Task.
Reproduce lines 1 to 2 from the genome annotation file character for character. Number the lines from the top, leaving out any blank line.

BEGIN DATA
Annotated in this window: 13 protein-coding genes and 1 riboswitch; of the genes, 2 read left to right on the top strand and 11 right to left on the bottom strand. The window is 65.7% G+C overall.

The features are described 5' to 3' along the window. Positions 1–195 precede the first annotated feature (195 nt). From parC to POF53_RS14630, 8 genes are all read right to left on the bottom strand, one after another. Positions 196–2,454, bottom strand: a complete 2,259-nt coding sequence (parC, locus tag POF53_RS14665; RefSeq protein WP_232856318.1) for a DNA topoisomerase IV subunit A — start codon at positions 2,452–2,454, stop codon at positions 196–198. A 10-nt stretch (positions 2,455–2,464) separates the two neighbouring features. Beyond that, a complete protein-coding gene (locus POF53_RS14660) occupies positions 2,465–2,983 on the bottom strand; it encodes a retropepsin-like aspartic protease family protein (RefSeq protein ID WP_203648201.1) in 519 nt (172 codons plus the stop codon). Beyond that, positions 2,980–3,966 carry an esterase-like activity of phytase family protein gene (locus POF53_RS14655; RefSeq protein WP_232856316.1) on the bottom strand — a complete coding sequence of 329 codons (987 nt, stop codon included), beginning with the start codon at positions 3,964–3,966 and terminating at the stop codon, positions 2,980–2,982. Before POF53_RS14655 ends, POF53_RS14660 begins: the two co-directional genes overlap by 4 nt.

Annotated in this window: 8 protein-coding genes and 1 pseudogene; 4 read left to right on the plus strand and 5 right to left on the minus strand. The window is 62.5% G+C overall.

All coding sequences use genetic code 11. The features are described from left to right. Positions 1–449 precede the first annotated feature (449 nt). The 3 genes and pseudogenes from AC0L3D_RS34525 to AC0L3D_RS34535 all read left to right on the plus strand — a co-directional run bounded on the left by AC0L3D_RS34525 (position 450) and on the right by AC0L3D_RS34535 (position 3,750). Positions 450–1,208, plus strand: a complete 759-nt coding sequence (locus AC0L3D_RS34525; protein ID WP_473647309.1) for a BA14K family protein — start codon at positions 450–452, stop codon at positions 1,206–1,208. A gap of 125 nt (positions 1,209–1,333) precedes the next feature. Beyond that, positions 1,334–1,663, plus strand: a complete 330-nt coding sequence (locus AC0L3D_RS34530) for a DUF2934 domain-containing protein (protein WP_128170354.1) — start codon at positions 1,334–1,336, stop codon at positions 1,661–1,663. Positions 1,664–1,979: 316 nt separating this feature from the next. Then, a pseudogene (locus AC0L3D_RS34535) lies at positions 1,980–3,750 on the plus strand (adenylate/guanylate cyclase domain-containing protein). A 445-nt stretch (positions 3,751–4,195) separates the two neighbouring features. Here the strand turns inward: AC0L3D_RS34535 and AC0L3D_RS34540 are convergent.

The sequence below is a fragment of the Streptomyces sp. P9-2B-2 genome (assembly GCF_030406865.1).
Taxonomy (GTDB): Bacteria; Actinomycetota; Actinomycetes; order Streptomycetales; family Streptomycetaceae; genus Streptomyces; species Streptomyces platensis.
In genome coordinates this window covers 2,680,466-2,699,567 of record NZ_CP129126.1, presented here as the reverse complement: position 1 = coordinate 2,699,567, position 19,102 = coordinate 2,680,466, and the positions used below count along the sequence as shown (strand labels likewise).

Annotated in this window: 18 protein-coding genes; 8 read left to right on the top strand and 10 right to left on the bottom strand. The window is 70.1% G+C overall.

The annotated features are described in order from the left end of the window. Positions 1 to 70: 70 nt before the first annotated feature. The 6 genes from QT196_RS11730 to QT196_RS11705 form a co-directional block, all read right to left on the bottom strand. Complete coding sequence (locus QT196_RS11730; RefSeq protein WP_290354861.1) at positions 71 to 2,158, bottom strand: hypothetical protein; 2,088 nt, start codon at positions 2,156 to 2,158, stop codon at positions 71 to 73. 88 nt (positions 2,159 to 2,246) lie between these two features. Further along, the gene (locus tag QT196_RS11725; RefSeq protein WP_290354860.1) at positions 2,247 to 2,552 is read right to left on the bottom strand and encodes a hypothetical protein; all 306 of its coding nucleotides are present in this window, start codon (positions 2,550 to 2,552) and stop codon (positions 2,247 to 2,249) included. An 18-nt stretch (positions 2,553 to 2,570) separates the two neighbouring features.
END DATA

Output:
Annotated in this window: 13 protein-coding genes and 1 riboswitch; of the genes, 2 read left to right on the top strand and 11 right to left on the bottom strand. The window is 65.7% G+C overall.

The features are described 5' to 3' along the window. Positions 1–195 precede the first annotated feature (195 nt). From parC to POF53_RS14630, 8 genes are all read right to left on the bottom strand, one after another. Positions 196–2,454, bottom strand: a complete 2,259-nt coding sequence (parC, locus tag POF53_RS14665; RefSeq protein WP_232856318.1) for a DNA topoisomerase IV subunit A — start codon at positions 2,452–2,454, stop codon at positions 196–198. A 10-nt stretch (positions 2,455–2,464) separates the two neighbouring features. Beyond that, a complete protein-coding gene (locus POF53_RS14660) occupies positions 2,465–2,983 on the bottom strand; it encodes a retropepsin-like aspartic protease family protein (RefSeq protein ID WP_203648201.1) in 519 nt (172 codons plus the stop codon). Beyond that, positions 2,980–3,966 carry an esterase-like activity of phytase family protein gene (locus POF53_RS14655; RefSeq protein WP_232856316.1) on the bottom strand — a complete coding sequence of 329 codons (987 nt, stop codon included), beginning with the start codon at positions 3,964–3,966 and terminating at the stop codon, positions 2,980–2,982. Before POF53_RS14655 ends, POF53_RS14660 begins: the two co-directional genes overlap by 4 nt.